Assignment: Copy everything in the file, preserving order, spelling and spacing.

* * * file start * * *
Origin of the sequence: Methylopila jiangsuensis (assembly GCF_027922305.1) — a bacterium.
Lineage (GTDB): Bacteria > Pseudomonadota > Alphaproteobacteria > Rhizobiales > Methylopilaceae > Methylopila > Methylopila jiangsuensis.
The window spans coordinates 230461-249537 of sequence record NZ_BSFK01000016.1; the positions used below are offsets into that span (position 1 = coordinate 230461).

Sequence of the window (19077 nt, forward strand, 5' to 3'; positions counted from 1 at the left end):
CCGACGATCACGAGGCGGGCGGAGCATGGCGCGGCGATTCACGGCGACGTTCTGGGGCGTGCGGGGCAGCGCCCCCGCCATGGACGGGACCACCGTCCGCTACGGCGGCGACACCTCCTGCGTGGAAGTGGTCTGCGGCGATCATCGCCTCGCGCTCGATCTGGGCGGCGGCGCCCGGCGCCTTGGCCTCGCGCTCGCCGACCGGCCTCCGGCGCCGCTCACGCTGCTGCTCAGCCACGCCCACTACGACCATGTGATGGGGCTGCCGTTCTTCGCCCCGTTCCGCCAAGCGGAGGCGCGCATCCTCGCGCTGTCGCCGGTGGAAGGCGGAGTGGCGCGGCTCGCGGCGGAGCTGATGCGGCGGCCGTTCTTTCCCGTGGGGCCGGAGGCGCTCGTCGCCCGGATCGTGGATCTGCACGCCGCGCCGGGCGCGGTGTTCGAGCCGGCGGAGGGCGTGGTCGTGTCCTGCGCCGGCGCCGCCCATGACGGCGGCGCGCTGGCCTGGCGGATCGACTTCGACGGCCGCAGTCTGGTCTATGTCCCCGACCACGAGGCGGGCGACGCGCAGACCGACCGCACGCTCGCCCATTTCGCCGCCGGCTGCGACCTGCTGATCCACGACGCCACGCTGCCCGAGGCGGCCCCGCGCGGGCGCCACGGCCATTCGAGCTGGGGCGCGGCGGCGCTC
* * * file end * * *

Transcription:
Origin of the sequence: Methylopila jiangsuensis (assembly GCF_027922305.1) — a bacterium.
Lineage (GTDB): Bacteria > Pseudomonadota > Alphaproteobacteria > Rhizobiales > Methylopilaceae > Methylopila > Methylopila jiangsuensis.
The window spans coordinates 230461-249537 of sequence record NZ_BSFK01000016.1; the positions used below are offsets into that span (position 1 = coordinate 230461).

Sequence of the window (19077 nt, forward strand, 5' to 3'; positions counted from 1 at the left end):
CCGACGATCACGAGGCGGGCGGAGCATGGCGCGGCGATTCACGGCGACGTTCTGGGGCGTGCGGGGCAGCGCCCCCGCCATGGACGGGACCACCGTCCGCTACGGCGGCGACACCTCCTGCGTGGAAGTGGTCTGCGGCGATCATCGCCTCGCGCTCGATCTGGGCGGCGGCGCCCGGCGCCTTGGCCTCGCGCTCGCCGACCGGCCTCCGGCGCCGCTCACGCTGCTGCTCAGCCACGCCCACTACGACCATGTGATGGGGCTGCCGTTCTTCGCCCCGTTCCGCCAAGCGGAGGCGCGCATCCTCGCGCTGTCGCCGGTGGAAGGCGGAGTGGCGCGGCTCGCGGCGGAGCTGATGCGGCGGCCGTTCTTTCCCGTGGGGCCGGAGGCGCTCGTCGCCCGGATCGTGGATCTGCACGCCGCGCCGGGCGCGGTGTTCGAGCCGGCGGAGGGCGTGGTCGTGTCCTGCGCCGGCGCCGCCCATGACGGCGGCGCGCTGGCCTGGCGGATCGACTTCGACGGCCGCAGTCTGGTCTATGTCCCCGACCACGAGGCGGGCGACGCGCAGACCGACCGCACGCTCGCCCATTTCGCCGCCGGCTGCGACCTGCTGATCCACGACGCCACGCTGCCCGAGGCGGCCCCGCGCGGGCGCCACGGCCATTCGAGCTGGGGCGCGGCGGCGCTC